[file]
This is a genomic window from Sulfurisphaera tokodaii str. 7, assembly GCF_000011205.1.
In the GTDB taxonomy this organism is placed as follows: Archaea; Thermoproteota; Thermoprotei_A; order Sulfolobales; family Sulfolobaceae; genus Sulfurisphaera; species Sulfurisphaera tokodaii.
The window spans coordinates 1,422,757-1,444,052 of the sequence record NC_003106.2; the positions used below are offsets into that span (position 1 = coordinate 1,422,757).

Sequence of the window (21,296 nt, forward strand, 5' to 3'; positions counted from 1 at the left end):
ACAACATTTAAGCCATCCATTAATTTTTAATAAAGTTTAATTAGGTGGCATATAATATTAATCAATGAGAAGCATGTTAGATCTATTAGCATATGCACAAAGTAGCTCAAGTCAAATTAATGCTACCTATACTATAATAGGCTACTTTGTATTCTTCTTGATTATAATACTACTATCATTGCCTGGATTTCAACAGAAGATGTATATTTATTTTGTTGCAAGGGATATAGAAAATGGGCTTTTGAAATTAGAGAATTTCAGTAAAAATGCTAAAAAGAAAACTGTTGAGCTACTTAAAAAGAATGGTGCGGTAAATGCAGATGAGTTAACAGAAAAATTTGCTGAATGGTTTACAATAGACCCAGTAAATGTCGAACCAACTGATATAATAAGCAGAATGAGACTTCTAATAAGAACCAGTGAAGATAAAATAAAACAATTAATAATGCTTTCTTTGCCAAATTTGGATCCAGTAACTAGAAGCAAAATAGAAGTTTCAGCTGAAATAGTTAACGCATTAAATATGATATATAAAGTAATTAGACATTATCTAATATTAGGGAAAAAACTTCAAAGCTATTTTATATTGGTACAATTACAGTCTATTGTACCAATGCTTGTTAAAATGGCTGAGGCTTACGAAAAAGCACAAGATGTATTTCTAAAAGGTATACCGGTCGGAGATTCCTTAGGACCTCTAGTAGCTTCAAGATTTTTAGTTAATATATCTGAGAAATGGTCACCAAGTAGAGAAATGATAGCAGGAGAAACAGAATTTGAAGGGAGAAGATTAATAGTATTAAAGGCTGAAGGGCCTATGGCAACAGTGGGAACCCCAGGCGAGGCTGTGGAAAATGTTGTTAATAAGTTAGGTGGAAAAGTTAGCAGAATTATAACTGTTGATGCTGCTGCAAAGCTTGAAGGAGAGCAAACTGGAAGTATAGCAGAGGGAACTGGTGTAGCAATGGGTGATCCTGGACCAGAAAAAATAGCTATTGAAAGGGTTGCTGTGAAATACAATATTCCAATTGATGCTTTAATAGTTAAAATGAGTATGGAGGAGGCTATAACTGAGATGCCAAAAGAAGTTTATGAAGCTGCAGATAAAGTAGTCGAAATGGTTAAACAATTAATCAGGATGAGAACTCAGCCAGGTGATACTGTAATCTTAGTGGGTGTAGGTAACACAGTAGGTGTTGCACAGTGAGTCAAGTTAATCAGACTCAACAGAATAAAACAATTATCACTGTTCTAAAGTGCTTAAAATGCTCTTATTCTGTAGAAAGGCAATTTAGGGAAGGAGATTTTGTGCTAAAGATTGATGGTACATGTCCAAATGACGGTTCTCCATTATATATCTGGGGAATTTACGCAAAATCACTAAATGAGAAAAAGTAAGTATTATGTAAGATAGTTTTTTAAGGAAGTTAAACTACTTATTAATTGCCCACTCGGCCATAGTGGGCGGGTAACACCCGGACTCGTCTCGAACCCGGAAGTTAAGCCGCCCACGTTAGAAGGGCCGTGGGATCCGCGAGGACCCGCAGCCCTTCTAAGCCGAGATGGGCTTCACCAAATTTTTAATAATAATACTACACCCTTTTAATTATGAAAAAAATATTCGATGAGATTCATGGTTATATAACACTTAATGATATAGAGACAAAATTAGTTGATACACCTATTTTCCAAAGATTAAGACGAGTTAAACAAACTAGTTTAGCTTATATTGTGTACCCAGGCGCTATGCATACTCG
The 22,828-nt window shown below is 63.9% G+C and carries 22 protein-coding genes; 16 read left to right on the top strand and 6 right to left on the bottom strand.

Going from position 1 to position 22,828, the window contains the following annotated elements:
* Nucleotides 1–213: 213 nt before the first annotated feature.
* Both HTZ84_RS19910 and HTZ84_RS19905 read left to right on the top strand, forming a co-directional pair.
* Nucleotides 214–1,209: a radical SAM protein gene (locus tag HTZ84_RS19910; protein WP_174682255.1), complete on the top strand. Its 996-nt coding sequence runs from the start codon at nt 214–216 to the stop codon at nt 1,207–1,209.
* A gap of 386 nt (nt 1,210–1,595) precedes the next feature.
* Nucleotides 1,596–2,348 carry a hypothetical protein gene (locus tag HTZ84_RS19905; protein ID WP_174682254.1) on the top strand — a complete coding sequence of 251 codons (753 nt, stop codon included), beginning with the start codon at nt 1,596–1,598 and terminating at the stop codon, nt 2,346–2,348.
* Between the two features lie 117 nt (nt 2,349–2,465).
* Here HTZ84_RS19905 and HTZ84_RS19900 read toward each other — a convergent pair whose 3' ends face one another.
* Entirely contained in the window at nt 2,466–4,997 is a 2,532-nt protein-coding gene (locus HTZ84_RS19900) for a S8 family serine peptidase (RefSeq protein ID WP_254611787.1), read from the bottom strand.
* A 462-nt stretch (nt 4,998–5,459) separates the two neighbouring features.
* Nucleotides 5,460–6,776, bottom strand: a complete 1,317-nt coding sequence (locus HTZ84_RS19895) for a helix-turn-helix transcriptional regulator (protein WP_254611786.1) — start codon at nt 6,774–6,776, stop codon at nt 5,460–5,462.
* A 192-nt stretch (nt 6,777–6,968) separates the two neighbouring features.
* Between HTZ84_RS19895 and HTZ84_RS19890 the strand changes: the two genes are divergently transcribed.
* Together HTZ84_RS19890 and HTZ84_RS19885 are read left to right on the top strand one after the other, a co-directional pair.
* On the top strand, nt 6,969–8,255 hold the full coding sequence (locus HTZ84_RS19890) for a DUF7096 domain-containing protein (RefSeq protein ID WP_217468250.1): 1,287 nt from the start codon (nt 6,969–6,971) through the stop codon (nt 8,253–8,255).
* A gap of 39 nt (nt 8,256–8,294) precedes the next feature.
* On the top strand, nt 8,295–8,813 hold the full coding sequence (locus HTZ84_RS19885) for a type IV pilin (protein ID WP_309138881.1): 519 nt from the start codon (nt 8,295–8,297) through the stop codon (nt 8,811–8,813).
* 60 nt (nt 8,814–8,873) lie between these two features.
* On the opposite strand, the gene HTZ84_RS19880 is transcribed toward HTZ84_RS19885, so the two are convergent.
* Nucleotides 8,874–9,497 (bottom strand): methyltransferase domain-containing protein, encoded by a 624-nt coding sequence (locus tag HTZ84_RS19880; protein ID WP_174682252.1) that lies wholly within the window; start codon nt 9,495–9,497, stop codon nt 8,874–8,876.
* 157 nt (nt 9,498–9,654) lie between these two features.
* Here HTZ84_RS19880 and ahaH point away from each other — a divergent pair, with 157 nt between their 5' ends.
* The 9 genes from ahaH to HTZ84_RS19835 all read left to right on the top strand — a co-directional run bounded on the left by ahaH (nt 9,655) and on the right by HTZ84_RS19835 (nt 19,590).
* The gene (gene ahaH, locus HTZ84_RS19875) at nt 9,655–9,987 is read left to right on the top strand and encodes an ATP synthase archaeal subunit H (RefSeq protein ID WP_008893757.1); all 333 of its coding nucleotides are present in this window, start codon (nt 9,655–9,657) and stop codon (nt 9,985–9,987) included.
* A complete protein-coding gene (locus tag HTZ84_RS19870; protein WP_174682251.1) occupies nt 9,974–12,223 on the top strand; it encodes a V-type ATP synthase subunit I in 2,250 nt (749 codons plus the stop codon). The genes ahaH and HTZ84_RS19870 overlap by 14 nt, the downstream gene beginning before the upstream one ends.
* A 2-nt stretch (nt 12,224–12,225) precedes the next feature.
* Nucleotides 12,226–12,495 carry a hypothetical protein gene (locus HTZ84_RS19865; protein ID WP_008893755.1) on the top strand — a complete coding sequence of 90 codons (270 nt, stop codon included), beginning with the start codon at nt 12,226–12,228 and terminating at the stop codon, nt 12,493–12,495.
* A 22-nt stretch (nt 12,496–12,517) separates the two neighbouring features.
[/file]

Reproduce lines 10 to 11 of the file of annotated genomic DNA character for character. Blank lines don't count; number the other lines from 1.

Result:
* Nucleotides 214–1,209: a radical SAM protein gene (locus tag HTZ84_RS19910; protein WP_174682255.1), complete on the top strand. Its 996-nt coding sequence runs from the start codon at nt 214–216 to the stop codon at nt 1,207–1,209.
* A gap of 386 nt (nt 1,210–1,595) precedes the next feature.